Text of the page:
Tebirkes (Danish Poppy Seed Pastries)


I bought a big bag of poppy seeds the other day, thinking I’d try this lemon drizzle and poppy seed cake recipe out over the weekend. But this morning I woke up feeling like I wanted something less sweet, more bready and breakfasty.

Tebirkes are the Danish pastry, a Danish institution if you will. So it’s funny that they aren’t to be found anywhere other than in Denmark, since Danish pastries are kind of a worldwide thing .

They’re basically a Danish with a sweet filling and lots of poppy seeds on top. The also come in a twisted variant called a ‘frøsnapper’ (a frog snapper). Who the heck knows why. In Belgium they actually have a type of frøsnapper, called a tortillion (a ‘twisty’), it’s as close as I’ve gotten to a tebirkes outside of Denmark, but they don’t always come with poppy seeds, alas (sometimes they even decide to put raisins in them, blegh).

Tebirkes are generally made with puff pastry, but really, who has time for puff pastry in the morning. These are kind of a pastry-roll hybrid – the slightly flakey dough, and the butter and sugar remonce filling make them something between a Danish pastry and a cinnamon roll/scone. Which is a lot of goodness in just one little roll.

A lot of recipes say to put marzipan in the remonce filling, but since I didn’t have any on hand, and this particular recipe didn’t call for it, I decided to opt for marzipan-free remonce. I am going to try it with marzipan though, because I like for my pastry to have even more ‘gunk’ in it than this one! But I am definitely going to make these again, they’re so delicious and easy to make, and taste so so good split open with a thick lashing of salted butter.

In fact, I’m gonna go eat another one.

Tebirkes (from bageglad.dk)

For the dough:

  • 100 g (just under 1/2 cup, or 0.45 cups) butter
  • 100 ml (just under 1/2 cup, 0.42 cups to be precise) milk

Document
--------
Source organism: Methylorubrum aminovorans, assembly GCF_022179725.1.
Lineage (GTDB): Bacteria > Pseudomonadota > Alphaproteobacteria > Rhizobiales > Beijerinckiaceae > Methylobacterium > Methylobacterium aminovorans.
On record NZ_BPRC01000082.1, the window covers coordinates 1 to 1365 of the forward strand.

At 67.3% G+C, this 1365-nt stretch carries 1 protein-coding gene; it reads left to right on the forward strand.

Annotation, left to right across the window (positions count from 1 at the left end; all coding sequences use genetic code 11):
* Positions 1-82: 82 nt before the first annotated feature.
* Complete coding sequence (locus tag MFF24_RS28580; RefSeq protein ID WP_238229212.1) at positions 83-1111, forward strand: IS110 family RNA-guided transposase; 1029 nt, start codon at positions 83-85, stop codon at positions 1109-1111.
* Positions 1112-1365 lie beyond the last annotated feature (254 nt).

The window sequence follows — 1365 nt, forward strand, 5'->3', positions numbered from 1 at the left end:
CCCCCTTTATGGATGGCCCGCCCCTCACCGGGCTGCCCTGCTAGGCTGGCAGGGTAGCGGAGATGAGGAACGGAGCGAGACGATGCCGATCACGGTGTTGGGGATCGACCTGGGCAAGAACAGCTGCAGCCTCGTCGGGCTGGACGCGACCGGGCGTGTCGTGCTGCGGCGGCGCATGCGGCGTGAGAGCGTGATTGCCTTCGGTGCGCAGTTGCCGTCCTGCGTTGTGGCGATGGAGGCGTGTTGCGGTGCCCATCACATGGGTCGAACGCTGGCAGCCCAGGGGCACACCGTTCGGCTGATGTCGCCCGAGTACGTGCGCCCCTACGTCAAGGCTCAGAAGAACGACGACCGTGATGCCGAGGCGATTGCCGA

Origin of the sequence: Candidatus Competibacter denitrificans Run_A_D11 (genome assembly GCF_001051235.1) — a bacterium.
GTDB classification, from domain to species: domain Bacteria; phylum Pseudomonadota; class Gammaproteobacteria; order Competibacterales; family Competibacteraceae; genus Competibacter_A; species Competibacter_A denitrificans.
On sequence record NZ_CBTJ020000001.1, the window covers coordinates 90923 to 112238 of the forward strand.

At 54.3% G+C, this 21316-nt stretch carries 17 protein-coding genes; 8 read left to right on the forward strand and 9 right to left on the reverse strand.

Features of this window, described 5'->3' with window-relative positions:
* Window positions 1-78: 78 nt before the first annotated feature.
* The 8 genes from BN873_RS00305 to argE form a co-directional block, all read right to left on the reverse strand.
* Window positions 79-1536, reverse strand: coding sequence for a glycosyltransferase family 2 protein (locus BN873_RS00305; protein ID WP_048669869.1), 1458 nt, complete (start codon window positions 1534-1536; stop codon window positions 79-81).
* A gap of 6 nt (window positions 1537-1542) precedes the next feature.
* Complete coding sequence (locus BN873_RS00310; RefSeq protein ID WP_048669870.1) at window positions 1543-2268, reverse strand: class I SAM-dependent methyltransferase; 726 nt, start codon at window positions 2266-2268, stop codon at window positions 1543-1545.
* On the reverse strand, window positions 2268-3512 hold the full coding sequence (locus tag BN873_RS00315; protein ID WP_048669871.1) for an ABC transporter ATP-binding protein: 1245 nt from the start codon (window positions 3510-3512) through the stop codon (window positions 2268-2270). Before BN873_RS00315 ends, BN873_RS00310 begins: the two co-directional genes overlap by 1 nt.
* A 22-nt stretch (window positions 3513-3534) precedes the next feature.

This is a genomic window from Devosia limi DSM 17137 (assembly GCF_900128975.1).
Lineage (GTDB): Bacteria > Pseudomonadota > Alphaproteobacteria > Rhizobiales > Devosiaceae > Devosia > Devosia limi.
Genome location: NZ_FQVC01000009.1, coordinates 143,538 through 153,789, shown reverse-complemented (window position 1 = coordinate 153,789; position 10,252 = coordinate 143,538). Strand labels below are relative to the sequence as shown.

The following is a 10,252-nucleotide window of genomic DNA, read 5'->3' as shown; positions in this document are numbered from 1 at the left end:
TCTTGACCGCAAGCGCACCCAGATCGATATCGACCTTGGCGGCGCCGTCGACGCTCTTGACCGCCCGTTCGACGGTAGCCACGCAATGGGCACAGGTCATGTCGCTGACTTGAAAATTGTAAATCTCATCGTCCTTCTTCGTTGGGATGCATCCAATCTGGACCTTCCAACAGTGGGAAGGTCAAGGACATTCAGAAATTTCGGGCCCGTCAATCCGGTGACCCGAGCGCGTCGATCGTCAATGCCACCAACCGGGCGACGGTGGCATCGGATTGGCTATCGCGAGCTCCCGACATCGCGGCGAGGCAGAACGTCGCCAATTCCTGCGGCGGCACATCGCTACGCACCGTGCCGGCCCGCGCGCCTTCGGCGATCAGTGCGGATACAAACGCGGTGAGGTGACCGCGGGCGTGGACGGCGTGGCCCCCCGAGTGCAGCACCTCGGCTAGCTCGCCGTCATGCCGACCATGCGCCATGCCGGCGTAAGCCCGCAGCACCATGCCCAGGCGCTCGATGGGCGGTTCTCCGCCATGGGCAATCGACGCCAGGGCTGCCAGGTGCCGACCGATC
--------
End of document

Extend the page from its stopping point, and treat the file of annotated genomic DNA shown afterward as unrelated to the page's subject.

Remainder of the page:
• 12.5 g instant yeast, 25 g active dry yeast, or 50 g fresh yeast
  • 1 1/2 tsp sugar
  • 1 egg
  • 1/2 tsp salt
  • 350 g (2 and 4/5 cup) flour

(Since the original recipe is Danish and uses grams and ml to measure, it really doesn’t convert all that well to cups and I’d advise you to use kitchen scales if you have them! But since it’s bread, and thus less ‘fiddly’ than cake, I’m sure it would still turn out delicious if eye-balled…!).

For the remonce/filling:

  • 50 g butter, softened
  • 50 g sugar
  • 1 tsp vanilla sugar/vanilla extract


  • 1 egg, beaten, for brushing
  • about 4 tbsp poppy seeds

Melt the butter, add the milk and sugar, and making sure the mixture isn’t too hot (so it doesn’t kill the yeast), add the yeast (I used instant). Stir, and leave to bubble up for a bit (I left mine for 15 minutes, but that’s because I forgot about it 😉 ).

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Add the lightly beaten egg to the mixture, then the salt, and then one third of the flour. Stir it in to the wet mixture with a fork, then another third, and then the final third, until it won’t absorb any more flour. Now go at it with your hands, kneading until you have a soft, smooth dough (at least a few minutes).

Roll the dough into a big rectangle, about 15 x40 cm (5×15 inches). You won’t need to flour your work top, the dough isn’t at all sticky.


Smush together the butter, sugar and vanilla, then spread onto the middle third of the rectangle, in a long line. Fold one of the sides of dough over the middle covered in remonce, then the remaining side over again, so you have three layers. Cut into about 12 pieces, and place on one or two baking sheets covered in baking parchment.


Cover in a clean kitchen towel, and leave to rise for about half an hour.

Preheat your oven to 215°C/430°F (for a convection/fan oven – if yours isn’t convection, bake at 225/450, but watch the rolls closely in case they start to burn). Beat an egg, then brush the pastries with egg and sprinkle them generously with poppy seeds. Bake in the middle of the oven for 8-10 minutes, until they’re nice and golden.


Place on a cooling rack, and eat as soon as they won’t burn the roof of your mouth (or cool, if you prefer), with or without salted butter. 🙂


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